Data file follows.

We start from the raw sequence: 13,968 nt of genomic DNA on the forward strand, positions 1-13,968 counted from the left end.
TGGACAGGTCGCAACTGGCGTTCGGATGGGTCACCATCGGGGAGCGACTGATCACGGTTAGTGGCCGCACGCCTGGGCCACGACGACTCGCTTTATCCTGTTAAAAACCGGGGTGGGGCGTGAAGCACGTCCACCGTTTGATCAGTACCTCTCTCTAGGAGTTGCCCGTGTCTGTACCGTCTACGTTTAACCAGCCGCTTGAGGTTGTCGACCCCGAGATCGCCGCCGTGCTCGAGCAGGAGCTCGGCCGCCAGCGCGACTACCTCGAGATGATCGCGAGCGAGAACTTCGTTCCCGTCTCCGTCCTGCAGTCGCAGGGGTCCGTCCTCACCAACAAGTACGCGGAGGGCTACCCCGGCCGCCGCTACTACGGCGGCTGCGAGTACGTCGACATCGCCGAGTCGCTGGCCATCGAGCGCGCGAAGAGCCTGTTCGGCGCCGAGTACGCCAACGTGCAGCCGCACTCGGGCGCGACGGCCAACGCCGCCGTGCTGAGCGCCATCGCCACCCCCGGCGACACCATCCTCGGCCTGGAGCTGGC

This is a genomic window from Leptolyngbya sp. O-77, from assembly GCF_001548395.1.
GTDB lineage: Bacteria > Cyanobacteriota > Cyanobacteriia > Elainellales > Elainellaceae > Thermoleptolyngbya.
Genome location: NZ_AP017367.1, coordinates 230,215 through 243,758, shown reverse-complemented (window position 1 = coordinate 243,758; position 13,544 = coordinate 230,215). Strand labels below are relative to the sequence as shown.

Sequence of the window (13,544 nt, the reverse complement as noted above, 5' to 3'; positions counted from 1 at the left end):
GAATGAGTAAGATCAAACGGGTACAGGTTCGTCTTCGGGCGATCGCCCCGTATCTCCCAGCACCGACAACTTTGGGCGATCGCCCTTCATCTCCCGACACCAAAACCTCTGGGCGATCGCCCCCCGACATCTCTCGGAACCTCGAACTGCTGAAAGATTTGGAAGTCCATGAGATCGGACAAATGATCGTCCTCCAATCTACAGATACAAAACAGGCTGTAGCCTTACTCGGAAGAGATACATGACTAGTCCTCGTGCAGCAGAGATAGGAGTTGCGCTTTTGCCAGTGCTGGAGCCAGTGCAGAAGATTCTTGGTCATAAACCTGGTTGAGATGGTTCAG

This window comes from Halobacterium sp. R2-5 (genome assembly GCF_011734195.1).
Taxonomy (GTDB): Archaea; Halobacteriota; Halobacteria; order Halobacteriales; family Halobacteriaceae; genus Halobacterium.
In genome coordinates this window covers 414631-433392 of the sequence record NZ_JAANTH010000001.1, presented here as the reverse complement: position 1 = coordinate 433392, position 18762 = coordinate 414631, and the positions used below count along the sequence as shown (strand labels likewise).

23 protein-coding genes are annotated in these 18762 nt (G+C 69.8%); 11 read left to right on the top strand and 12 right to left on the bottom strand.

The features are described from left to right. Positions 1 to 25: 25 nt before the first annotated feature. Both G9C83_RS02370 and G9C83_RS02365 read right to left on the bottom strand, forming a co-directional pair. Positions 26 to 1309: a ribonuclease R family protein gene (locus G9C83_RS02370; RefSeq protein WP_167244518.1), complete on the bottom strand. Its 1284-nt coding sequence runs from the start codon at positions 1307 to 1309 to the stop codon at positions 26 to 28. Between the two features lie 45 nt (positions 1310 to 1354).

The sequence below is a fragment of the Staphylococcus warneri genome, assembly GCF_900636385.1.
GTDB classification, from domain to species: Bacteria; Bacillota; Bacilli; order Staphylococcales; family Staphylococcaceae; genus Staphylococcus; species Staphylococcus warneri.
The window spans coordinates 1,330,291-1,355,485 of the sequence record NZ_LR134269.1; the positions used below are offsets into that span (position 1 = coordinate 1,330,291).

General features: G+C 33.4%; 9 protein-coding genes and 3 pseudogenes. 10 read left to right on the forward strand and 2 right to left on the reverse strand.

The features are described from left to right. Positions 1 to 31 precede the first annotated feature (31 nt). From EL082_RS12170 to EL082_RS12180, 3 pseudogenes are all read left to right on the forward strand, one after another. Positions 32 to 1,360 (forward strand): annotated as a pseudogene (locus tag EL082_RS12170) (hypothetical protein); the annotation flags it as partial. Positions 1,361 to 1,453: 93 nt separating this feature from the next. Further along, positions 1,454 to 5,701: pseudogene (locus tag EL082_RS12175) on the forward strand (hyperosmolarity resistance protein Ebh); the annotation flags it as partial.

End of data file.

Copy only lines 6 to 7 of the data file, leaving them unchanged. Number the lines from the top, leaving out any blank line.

Sequence of the window (13,544 nt, the reverse complement as noted above, 5' to 3'; positions counted from 1 at the left end):
GAATGAGTAAGATCAAACGGGTACAGGTTCGTCTTCGGGCGATCGCCCCGTATCTCCCAGCACCGACAACTTTGGGCGATCGCCCTTCATCTCCCGACACCAAAACCTCTGGGCGATCGCCCCCCGACATCTCTCGGAACCTCGAACTGCTGAAAGATTTGGAAGTCCATGAGATCGGACAAATGATCGTCCTCCAATCTACAGATACAAAACAGGCTGTAGCCTTACTCGGAAGAGATACATGACTAGTCCTCGTGCAGCAGAGATAGGAGTTGCGCTTTTGCCAGTGCTGGAGCCAGTGCAGAAGATTCTTGGTCATAAACCTGGTTGAGATGGTTCAG